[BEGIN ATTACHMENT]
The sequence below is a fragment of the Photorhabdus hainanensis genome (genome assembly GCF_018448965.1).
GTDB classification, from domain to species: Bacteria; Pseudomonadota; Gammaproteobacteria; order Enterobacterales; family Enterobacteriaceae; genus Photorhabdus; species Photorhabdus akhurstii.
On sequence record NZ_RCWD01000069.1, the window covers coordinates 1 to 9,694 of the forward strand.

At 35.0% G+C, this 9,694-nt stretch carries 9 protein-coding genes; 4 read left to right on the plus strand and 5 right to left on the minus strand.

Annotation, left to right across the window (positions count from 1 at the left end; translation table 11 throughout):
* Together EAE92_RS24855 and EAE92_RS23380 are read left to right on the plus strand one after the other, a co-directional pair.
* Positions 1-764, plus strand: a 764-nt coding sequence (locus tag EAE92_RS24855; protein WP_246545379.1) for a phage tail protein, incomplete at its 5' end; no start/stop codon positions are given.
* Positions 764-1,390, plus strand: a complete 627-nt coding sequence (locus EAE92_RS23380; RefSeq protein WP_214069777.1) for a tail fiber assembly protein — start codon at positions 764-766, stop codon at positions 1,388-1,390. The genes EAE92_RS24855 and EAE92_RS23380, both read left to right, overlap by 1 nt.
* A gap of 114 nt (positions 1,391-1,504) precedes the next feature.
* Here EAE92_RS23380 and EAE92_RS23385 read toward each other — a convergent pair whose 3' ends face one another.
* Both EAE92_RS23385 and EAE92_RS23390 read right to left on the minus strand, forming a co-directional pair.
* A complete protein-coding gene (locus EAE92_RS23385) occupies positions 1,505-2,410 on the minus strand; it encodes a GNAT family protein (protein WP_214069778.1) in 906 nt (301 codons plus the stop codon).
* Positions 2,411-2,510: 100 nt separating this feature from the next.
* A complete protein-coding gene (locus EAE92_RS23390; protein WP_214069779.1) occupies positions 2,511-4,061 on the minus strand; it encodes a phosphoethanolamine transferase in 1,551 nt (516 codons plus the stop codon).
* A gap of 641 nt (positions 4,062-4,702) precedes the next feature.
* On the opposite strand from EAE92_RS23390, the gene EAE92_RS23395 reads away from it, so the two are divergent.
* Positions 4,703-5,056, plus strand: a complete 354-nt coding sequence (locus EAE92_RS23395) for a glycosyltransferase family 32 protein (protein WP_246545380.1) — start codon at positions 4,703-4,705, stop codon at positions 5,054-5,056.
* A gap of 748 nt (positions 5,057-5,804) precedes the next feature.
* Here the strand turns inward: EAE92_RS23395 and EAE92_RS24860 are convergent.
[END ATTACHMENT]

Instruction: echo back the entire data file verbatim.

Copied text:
The sequence below is a fragment of the Photorhabdus hainanensis genome (genome assembly GCF_018448965.1).
GTDB classification, from domain to species: Bacteria; Pseudomonadota; Gammaproteobacteria; order Enterobacterales; family Enterobacteriaceae; genus Photorhabdus; species Photorhabdus akhurstii.
On sequence record NZ_RCWD01000069.1, the window covers coordinates 1 to 9,694 of the forward strand.

At 35.0% G+C, this 9,694-nt stretch carries 9 protein-coding genes; 4 read left to right on the plus strand and 5 right to left on the minus strand.

Annotation, left to right across the window (positions count from 1 at the left end; translation table 11 throughout):
* Together EAE92_RS24855 and EAE92_RS23380 are read left to right on the plus strand one after the other, a co-directional pair.
* Positions 1-764, plus strand: a 764-nt coding sequence (locus tag EAE92_RS24855; protein WP_246545379.1) for a phage tail protein, incomplete at its 5' end; no start/stop codon positions are given.
* Positions 764-1,390, plus strand: a complete 627-nt coding sequence (locus EAE92_RS23380; RefSeq protein WP_214069777.1) for a tail fiber assembly protein — start codon at positions 764-766, stop codon at positions 1,388-1,390. The genes EAE92_RS24855 and EAE92_RS23380, both read left to right, overlap by 1 nt.
* A gap of 114 nt (positions 1,391-1,504) precedes the next feature.
* Here EAE92_RS23380 and EAE92_RS23385 read toward each other — a convergent pair whose 3' ends face one another.
* Both EAE92_RS23385 and EAE92_RS23390 read right to left on the minus strand, forming a co-directional pair.
* A complete protein-coding gene (locus EAE92_RS23385) occupies positions 1,505-2,410 on the minus strand; it encodes a GNAT family protein (protein WP_214069778.1) in 906 nt (301 codons plus the stop codon).
* Positions 2,411-2,510: 100 nt separating this feature from the next.
* A complete protein-coding gene (locus EAE92_RS23390; protein WP_214069779.1) occupies positions 2,511-4,061 on the minus strand; it encodes a phosphoethanolamine transferase in 1,551 nt (516 codons plus the stop codon).
* A gap of 641 nt (positions 4,062-4,702) precedes the next feature.
* On the opposite strand from EAE92_RS23390, the gene EAE92_RS23395 reads away from it, so the two are divergent.
* Positions 4,703-5,056, plus strand: a complete 354-nt coding sequence (locus EAE92_RS23395) for a glycosyltransferase family 32 protein (protein WP_246545380.1) — start codon at positions 4,703-4,705, stop codon at positions 5,054-5,056.
* A gap of 748 nt (positions 5,057-5,804) precedes the next feature.
* Here the strand turns inward: EAE92_RS23395 and EAE92_RS24860 are convergent.